Date of Award


Degree Type


Degree Name

Doctor of Philosophy (PhD)

Graduate Group

Epidemiology & Biostatistics

First Advisor

Mary Regina Boland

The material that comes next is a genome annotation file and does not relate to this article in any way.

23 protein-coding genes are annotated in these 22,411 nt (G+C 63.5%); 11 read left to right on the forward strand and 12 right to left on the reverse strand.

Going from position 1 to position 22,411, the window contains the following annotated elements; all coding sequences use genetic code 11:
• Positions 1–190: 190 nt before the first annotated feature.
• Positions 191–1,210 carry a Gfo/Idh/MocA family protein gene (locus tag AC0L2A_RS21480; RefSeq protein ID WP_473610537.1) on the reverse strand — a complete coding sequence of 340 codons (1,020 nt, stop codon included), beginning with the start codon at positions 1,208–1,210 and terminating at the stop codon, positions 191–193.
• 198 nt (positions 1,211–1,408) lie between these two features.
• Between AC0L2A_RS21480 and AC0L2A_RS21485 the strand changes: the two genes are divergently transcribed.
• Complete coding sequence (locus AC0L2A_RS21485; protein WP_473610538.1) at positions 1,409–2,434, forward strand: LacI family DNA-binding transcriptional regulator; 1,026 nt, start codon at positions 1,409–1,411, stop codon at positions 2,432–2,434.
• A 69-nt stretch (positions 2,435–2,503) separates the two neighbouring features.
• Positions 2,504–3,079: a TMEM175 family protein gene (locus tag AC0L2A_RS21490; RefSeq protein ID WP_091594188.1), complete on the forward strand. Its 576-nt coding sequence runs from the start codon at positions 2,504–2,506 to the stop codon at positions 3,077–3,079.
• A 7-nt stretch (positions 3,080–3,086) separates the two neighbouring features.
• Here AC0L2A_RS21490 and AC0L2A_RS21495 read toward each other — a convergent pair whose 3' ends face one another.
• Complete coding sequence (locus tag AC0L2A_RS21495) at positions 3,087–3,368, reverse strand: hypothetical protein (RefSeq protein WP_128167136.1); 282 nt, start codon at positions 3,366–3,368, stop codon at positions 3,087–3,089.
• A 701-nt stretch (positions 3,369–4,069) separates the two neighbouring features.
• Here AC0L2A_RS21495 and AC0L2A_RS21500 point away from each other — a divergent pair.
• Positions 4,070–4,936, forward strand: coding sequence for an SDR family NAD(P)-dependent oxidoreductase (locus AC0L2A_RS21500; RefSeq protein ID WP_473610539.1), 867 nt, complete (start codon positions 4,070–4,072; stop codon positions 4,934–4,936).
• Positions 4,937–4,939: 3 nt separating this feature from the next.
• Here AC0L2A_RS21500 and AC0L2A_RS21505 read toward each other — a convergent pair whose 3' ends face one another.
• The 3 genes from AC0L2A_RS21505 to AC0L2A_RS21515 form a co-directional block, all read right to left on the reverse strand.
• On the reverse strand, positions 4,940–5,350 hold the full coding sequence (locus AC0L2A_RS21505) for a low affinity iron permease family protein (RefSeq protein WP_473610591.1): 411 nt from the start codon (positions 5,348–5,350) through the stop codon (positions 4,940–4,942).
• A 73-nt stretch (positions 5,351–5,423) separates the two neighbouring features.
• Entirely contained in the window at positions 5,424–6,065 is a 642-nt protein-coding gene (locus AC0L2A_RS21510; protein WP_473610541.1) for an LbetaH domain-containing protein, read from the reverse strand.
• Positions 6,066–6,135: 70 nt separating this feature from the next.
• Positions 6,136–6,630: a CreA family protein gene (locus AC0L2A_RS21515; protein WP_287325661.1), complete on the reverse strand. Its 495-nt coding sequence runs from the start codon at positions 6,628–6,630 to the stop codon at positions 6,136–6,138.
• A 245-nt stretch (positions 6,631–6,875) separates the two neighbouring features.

Globally, rates of maternal morbidity and mortality have declined; however, in the United States they continue to climb. In this dissertation we investigated individual-level and neighborhood-level exposures and their roles on adverse delivery outcomes, including severe maternal morbidity and cesarean delivery after labor induction. First, we developed a novel algorithm for large Electronic Health Record datasets to determine whether a patient has experienced residential mobility, (i.e., moved to another residence), during pregnancy, or any other time period of interest. The goal of this algorithm is to construct low-cost patient residential histories so as to more accurately assign geo-spatial exposures, such as poverty or violent crime, in epidemiologic studies. By taking residential mobility into consideration, the level of exposure misclassification is mitigated. Secondly, we investigated severe maternal morbidity in the University of Pennsylvania Health System, assessing the role of individual-level and neighborhood-level exposures in these life-changing outcomes. We demonstrated that the persistent racial disparities seen in national rates of severe maternal morbidity exist among our health system as well. Indeed, race at the individual-level, and proportion of people identifying as Black per census tract at the neighborhood-level, were associated with increased risk of severe maternal morbidity. Thirdly, we explored the effect of neighborhood deprivation on post-induction cesarean deliveries. Labor inductions are common, in fact 20% of pregnant people will experience a labor induction during delivery. Among those over one-third will have a post-induction cesarean delivery. Importantly, a disproportionately high number of people experiencing a post-induction cesarean delivery are people of color. Neighborhood deprivation has been shown to be associated with adverse health outcomes such as cancer, and adverse pregnancy outcomes such as preterm birth. We evaluated the link between neighborhood deprivation and cesarean delivery among women undergoing labor induction, an area of limited prior study. We found that neighborhood deprivation increases the risk of post-induction cesarean delivery, even after adjusting for important individual-level covariates, such as pregnancy-related hypertension. This dissertation study demonstrates the importance of individual-level and neighborhood-level context in understanding the increasing trends of adverse delivery outcomes, and for shedding light on underlying factors involved in racial health disparities.